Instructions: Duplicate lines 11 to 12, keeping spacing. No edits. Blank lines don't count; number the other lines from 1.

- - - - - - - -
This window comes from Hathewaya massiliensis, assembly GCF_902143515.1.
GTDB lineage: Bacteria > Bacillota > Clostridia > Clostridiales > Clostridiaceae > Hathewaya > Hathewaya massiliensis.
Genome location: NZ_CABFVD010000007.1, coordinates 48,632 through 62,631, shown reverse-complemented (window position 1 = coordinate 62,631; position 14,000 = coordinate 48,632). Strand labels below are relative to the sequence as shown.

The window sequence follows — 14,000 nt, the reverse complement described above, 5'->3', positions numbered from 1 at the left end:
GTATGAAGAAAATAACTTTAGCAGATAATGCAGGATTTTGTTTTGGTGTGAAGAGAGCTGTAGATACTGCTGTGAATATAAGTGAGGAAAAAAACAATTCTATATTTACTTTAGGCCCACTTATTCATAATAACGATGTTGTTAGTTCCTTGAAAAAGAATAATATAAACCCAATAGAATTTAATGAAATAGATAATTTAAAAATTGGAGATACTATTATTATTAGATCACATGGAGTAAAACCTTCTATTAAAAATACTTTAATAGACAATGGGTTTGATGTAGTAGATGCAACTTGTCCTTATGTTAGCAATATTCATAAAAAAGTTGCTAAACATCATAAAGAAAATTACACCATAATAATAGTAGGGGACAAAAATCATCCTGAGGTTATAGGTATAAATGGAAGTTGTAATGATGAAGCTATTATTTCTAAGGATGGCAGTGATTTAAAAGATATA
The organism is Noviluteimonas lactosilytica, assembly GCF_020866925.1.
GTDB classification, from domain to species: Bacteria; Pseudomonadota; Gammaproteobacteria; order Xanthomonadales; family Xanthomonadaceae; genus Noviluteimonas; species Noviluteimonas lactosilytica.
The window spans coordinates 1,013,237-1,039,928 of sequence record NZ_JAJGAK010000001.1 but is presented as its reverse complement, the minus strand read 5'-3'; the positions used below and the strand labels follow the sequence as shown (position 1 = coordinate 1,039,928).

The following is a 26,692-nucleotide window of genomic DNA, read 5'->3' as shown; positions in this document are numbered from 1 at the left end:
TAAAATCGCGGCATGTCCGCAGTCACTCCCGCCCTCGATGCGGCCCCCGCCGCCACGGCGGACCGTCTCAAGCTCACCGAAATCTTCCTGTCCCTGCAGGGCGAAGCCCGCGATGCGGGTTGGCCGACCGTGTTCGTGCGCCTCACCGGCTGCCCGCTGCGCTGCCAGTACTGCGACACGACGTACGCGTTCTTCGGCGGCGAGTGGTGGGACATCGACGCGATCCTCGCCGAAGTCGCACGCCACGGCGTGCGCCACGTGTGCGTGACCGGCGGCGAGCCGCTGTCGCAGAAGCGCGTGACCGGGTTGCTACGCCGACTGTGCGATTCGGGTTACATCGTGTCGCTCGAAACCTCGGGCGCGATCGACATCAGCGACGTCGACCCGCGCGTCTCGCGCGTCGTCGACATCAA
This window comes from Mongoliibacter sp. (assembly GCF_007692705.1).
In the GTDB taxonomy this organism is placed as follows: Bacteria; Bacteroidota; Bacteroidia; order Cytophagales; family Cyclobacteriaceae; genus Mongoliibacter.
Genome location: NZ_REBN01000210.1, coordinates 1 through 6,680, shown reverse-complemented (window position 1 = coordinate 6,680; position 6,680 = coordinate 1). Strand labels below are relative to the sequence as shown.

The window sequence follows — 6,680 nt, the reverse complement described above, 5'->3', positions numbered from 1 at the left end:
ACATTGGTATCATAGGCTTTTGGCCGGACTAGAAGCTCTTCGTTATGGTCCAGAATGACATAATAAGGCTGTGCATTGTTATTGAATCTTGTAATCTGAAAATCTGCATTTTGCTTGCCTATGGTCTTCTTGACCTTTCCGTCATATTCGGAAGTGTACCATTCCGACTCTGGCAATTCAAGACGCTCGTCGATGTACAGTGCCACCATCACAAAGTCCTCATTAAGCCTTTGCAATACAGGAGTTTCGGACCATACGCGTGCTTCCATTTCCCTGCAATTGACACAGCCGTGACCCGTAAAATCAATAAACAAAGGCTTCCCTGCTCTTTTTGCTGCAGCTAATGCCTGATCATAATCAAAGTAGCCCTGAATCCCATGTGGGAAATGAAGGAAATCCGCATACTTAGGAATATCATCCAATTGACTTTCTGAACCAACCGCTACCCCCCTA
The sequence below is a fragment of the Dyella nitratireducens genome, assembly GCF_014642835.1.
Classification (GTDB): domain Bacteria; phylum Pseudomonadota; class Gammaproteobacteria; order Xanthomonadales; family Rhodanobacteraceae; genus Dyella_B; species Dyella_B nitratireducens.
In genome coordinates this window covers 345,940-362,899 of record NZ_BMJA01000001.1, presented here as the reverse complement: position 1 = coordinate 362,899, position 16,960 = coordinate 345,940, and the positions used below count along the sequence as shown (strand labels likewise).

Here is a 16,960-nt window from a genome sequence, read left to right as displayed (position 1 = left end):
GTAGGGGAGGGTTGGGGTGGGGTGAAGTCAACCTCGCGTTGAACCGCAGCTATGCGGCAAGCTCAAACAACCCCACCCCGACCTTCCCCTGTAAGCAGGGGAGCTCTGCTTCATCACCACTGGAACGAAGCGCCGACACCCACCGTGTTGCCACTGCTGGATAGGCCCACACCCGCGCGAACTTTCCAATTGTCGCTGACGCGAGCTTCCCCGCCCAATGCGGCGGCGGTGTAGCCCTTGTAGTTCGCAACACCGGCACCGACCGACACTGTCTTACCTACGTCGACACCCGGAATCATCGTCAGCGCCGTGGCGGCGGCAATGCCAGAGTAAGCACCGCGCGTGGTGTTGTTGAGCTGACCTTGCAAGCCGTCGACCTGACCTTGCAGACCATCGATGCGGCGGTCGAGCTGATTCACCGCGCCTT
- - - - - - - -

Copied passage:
This window comes from Mongoliibacter sp. (assembly GCF_007692705.1).
In the GTDB taxonomy this organism is placed as follows: Bacteria; Bacteroidota; Bacteroidia; order Cytophagales; family Cyclobacteriaceae; genus Mongoliibacter.